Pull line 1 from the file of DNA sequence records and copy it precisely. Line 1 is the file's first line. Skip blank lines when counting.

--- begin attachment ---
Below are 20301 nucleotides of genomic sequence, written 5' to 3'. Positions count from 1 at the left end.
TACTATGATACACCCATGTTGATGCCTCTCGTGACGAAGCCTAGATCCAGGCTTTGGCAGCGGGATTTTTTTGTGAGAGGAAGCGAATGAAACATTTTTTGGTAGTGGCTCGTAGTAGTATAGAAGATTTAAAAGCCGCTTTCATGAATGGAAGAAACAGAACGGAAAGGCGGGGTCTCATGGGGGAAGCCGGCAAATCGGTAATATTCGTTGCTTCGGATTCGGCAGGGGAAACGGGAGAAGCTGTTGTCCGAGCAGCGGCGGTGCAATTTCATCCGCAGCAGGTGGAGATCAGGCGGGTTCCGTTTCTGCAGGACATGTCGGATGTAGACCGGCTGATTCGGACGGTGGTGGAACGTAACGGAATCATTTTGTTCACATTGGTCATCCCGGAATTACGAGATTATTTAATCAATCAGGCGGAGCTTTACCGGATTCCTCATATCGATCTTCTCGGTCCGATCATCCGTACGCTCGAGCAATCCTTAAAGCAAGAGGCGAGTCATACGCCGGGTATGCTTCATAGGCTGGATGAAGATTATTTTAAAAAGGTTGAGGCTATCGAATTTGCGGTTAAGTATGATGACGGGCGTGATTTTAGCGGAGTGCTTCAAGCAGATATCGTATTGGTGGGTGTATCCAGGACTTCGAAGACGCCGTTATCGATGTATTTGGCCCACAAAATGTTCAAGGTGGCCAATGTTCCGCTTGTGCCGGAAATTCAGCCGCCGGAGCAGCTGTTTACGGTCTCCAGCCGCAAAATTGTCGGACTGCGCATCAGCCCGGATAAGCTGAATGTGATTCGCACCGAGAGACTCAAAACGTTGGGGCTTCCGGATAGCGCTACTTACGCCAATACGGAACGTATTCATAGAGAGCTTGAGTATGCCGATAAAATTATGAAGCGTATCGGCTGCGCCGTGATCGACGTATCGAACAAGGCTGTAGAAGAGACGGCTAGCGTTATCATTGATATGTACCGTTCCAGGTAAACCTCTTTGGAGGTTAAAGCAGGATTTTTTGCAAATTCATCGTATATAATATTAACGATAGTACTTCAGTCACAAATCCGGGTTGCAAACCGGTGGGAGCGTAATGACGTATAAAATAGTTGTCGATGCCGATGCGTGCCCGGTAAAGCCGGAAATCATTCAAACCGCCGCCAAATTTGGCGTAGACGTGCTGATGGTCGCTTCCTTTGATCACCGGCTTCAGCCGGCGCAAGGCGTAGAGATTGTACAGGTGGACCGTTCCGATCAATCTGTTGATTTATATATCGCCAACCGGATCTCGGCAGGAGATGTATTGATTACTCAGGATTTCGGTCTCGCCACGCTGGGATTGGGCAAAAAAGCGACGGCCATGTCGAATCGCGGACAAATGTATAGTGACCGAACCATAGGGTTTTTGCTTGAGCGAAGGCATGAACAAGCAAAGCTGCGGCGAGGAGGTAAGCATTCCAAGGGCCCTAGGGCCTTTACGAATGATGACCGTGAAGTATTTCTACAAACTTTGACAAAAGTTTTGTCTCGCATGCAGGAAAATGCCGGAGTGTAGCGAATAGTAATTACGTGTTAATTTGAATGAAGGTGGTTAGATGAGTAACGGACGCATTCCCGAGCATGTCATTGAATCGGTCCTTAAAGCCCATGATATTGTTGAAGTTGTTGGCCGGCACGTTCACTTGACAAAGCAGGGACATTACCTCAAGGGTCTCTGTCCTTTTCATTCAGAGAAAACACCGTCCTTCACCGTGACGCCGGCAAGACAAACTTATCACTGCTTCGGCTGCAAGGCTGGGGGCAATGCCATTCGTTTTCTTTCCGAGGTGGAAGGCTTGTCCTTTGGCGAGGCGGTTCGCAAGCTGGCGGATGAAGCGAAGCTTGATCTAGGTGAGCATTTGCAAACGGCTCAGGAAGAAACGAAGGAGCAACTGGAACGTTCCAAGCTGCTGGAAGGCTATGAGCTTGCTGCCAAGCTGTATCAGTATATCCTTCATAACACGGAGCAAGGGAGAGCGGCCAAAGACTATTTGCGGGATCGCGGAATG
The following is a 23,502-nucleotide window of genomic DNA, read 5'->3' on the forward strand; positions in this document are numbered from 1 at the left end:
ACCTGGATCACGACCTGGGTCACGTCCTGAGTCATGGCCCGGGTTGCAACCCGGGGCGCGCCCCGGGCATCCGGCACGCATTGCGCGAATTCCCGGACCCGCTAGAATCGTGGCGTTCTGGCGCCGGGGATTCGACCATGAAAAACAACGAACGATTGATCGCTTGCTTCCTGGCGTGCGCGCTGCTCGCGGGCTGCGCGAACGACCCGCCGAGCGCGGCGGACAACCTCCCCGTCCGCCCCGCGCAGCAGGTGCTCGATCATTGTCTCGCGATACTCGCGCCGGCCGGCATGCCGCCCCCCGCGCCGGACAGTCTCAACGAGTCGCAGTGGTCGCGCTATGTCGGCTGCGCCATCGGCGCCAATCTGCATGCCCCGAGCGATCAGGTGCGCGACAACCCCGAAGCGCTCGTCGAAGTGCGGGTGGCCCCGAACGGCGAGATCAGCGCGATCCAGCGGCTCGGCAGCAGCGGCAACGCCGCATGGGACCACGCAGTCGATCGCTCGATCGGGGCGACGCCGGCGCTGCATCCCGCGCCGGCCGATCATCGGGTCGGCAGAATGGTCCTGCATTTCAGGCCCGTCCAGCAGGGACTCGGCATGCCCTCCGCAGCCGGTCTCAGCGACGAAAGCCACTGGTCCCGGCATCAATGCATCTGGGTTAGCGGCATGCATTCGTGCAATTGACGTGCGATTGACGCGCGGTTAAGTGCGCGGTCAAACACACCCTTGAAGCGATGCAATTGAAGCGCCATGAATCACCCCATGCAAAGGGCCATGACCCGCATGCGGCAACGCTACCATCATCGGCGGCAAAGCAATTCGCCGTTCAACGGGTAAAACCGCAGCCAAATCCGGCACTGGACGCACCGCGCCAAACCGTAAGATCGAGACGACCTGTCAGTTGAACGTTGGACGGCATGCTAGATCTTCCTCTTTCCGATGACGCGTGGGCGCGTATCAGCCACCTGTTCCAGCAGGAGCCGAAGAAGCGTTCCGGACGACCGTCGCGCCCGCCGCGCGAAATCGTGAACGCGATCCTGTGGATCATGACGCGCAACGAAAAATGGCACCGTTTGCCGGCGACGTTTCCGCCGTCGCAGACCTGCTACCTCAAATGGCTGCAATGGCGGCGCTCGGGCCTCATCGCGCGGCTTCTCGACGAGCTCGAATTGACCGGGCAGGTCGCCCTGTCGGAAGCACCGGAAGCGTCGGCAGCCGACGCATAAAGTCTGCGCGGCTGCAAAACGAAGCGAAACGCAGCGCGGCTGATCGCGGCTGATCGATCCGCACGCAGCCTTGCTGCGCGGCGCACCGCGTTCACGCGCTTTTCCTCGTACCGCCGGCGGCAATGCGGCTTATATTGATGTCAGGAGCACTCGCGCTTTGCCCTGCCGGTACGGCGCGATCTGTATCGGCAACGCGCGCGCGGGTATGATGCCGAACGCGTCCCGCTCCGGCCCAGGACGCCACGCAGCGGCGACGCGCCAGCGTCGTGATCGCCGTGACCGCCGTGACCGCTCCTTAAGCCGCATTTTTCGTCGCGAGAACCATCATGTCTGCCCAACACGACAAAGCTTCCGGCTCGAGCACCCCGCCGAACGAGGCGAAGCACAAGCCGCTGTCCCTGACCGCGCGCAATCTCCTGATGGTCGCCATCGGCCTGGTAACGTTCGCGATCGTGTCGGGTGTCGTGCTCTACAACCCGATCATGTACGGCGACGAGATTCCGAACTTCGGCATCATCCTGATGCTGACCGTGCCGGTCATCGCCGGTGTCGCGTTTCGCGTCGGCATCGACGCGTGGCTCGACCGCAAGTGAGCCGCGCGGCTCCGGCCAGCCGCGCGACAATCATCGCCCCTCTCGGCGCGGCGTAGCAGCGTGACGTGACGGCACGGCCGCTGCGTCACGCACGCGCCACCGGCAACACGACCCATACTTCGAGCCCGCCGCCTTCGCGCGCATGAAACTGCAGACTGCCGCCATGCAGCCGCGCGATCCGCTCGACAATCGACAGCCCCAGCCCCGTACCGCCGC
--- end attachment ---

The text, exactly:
Below are 20301 nucleotides of genomic sequence, written 5' to 3'. Positions count from 1 at the left end.